UNDER THE DECK AWNINGS
by Jack London
"CAN any man--a gentleman, I mean--call a
woman a pig?"
The little man flung this challenge forth
to the whole group, then leaned back in
his deck chair, sipping lemonade with an
air commingled of certitude and watchful
belligerence. Nobody made answer. They
were used to the little man and his sudden
passions and high elevations.
"I repeat, it was in my presence that he
said a certain lady, whom none of you knows,
was a pig. He did not say swine. He grossly
said that she was a pig. And I hold that
no man who is a man could possibly make
such a remark about any woman."
Dr. Dawson puffed stolidly at his black
pipe. Matthews, with knees hunched up and
clasped by his arms, was absorbed in the
flight of a guny. Sweet, finishing his
Scotch and soda, was questing about with
his eyes for a deck-steward.
"I ask you, Mr. Treloar, can any man call
any woman a pig?"
Treloar, who happened to be sitting next
to him, was startled by the abruptness of
the attack, and wondered what grounds he
had ever given the little man to believe
that he could call a woman a pig.
"I should say," he began his hesitant
answer, "that it--er--depends on the--er--the
The little man was aghast.
"You mean--?" he quavered.
"That I have seen female humans who were
as bad as pigs--and worse."
There was a long, painful silence. The little
man seemed withered by the coarse brutality
of the reply. In his face was unutterable
hurt and woe.
"You have told of a man who made a not nice
remark, and you have classified him," Treloar
said in cold, even tones. "I shall now tell
you about a woman--I beg your pardon--a lady,
and when I have finished I shall ask you to
classify her. Miss Caruthers I shall call her,
principally for the reason that it is not
her name. It was on a P. & O. boat, and it
occurred several years ago.
"Miss Caruthers was charming. No; that is
not the word. She was amazing. She was a
young woman, and a lady. Her father was a
certain high official whose name, if I
mentioned it, would be immediately recognized
by all of you. She was with her mother and
two maids at the time, going out to join
the old gentleman wherever you like to wish
in the East.
"She--and pardon me for repeating--was amazing.
It is the one adequate word. Even the most
minor adjectives applicable to her are bound
to be sheer superlatives. There was nothing
she could not do better than any woman and
than most men. Sing, play--bah!--as some
rhetorician once said of old Nap, competition
fled from her. Swim! She could have made
a fortune and a name as a public performer.
She was one of those rare women who can strip
off all the frills of dress, and in simple
swimming suit be more satisfyingly beautiful.
Dress! She was an artist. Her taste was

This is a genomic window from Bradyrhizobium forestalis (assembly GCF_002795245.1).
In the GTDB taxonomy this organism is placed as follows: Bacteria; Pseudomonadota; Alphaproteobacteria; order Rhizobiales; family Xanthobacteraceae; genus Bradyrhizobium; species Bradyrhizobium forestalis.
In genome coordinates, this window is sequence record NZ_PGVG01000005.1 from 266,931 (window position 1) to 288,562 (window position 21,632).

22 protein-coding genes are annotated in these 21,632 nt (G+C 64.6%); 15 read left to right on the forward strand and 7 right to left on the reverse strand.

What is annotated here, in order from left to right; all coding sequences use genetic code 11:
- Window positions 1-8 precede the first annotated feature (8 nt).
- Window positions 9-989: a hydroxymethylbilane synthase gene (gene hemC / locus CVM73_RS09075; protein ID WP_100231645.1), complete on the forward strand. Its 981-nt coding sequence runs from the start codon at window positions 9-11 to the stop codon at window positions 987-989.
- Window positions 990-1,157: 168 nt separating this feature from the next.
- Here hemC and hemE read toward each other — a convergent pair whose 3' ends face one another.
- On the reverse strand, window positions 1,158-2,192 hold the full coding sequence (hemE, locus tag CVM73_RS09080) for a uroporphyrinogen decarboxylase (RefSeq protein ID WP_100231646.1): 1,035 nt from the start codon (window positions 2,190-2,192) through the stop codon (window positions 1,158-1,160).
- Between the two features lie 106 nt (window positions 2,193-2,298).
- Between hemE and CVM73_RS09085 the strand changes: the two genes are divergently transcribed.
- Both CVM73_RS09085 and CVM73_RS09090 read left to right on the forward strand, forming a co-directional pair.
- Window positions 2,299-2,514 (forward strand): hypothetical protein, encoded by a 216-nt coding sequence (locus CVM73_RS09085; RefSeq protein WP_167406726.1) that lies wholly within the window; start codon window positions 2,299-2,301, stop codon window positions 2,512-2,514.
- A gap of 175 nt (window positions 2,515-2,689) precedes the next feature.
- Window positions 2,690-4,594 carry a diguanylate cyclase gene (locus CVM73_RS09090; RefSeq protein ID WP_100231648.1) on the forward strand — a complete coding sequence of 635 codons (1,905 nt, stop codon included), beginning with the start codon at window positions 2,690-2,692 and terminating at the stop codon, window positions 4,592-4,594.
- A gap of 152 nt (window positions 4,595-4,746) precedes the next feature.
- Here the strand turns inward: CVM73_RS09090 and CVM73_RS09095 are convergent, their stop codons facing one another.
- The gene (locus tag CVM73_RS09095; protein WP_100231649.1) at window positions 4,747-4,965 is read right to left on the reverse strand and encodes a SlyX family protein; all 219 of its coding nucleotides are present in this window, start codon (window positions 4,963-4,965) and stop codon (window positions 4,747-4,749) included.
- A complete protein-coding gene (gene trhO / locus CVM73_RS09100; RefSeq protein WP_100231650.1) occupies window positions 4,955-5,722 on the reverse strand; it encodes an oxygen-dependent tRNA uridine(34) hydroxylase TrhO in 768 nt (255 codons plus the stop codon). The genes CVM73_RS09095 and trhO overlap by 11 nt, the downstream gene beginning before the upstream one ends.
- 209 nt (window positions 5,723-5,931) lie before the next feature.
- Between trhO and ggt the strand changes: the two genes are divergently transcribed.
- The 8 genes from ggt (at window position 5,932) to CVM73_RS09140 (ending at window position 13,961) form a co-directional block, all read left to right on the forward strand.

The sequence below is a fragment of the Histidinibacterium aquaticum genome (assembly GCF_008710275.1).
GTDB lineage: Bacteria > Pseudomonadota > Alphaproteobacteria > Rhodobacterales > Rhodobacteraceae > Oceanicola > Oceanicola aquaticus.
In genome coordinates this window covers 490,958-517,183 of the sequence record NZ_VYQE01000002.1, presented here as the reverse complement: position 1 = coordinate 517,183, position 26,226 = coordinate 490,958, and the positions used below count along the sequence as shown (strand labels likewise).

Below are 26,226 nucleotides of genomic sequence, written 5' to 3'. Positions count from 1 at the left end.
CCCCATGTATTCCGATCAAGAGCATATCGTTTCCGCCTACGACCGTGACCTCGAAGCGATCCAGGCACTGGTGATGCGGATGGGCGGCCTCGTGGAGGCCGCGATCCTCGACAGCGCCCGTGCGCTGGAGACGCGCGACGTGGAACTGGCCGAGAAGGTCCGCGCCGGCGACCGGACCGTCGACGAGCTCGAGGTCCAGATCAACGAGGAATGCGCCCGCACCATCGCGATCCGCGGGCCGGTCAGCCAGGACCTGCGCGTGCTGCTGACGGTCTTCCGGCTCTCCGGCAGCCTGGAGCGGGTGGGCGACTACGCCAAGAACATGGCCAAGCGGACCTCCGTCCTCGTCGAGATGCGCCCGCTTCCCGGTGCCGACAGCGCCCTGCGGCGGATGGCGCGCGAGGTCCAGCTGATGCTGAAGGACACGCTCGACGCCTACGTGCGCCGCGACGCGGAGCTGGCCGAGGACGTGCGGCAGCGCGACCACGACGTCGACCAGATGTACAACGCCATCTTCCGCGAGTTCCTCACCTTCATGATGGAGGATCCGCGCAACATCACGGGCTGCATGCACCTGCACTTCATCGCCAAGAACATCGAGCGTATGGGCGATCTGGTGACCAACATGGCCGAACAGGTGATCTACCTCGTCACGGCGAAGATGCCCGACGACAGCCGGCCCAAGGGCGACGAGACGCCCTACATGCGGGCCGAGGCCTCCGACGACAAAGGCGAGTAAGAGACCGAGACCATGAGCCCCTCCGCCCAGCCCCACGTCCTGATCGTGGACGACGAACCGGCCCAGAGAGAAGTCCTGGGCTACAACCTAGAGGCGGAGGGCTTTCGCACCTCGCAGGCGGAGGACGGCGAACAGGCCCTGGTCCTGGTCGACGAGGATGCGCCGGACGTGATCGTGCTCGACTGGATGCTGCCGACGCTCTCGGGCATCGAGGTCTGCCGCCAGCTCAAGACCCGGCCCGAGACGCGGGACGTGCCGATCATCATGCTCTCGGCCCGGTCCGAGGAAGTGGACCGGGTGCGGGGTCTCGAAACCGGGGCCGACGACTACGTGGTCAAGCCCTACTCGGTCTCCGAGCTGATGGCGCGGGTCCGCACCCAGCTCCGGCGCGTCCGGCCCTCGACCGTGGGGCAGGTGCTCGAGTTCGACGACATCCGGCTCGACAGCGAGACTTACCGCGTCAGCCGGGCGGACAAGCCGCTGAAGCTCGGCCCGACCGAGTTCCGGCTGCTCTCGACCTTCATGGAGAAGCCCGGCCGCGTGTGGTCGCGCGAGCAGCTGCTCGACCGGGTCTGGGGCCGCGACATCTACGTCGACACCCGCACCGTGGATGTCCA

"But her swimming. Physically, she was the
perfect woman--you know what I mean; not
in the gross, muscular way of acrobats, but
in all the delicacy of line and fragility
of frame and texture; and combined with
this, strength. How she could do it was the
marvel. You know the wonder of a woman's
arm--the forearm, I mean; the sweet fading
away from rounded biceps and hint of muscle,
down through small elbow and firm, soft swell
to the wrist, small--unthinkably small and
round and strong? This was hers. And yet,
to see her swimming the sharp, quick English
overhand stroke, and getting somewhere with
it, too, was--well, I understand anatomy and
athletics and such things, and yet it was a
mystery to me how she could do it.
"She could stay under water for two minutes.
I have timed her. No man on board, except
Dennitson, could capture as many coins as
she with a single dive. On the forward
main-deck was a big canvas tank with six
feet of sea-water. We used to toss small
coins into it. I have seen her dive from the
bridge deck--no mean feat in itself--into
that six-feet of water, and fetch up no
less than forty-seven coins, scattered
at random over the whole bottom of the
tank. Dennitson, a quiet young Englishman,
never exceeded her in this, though he made
it a point always to tie her score.
"She was a sea-woman, true. But she was a
land-woman, a horsewoman--a--she was the
universal woman. To see her, all softness of
flowing dress, surrounded by half a dozen
eager men, languidly careless of them, or
flashing brightness and wit on them and at
them and through them, one would fancy she
was good for nothing else in the world. At
such moments I have compelled myself to
remember her score of forty-seven coins from
the bottom of the swimming tank. But that
was she--the everlasting wonder of a woman
who did all things well.
"She fascinated every betrousered human
around her. She had me--and I don't mind
confessing it--she had me to heel along
with the rest. Young puppies and old gray
dogs who ought to have known better--oh,
they all came up and crawled around her
skirts and whined and fawned when she
whistled. They were all guilty, from young
Ardmore, a pink cherub of nineteen, outward
bound for some clerkship in the consular
service, to old Captain Bentley, grizzled
and seaworn, and as emotional, to look
at, as a Chinese joss. There was a nice
middle-aged chap, Perkins, I believe, who
forgot his wife was on board until Miss
Caruthers sent him to the right-about and
back where he belonged.
"Men were wax in her hands. She melted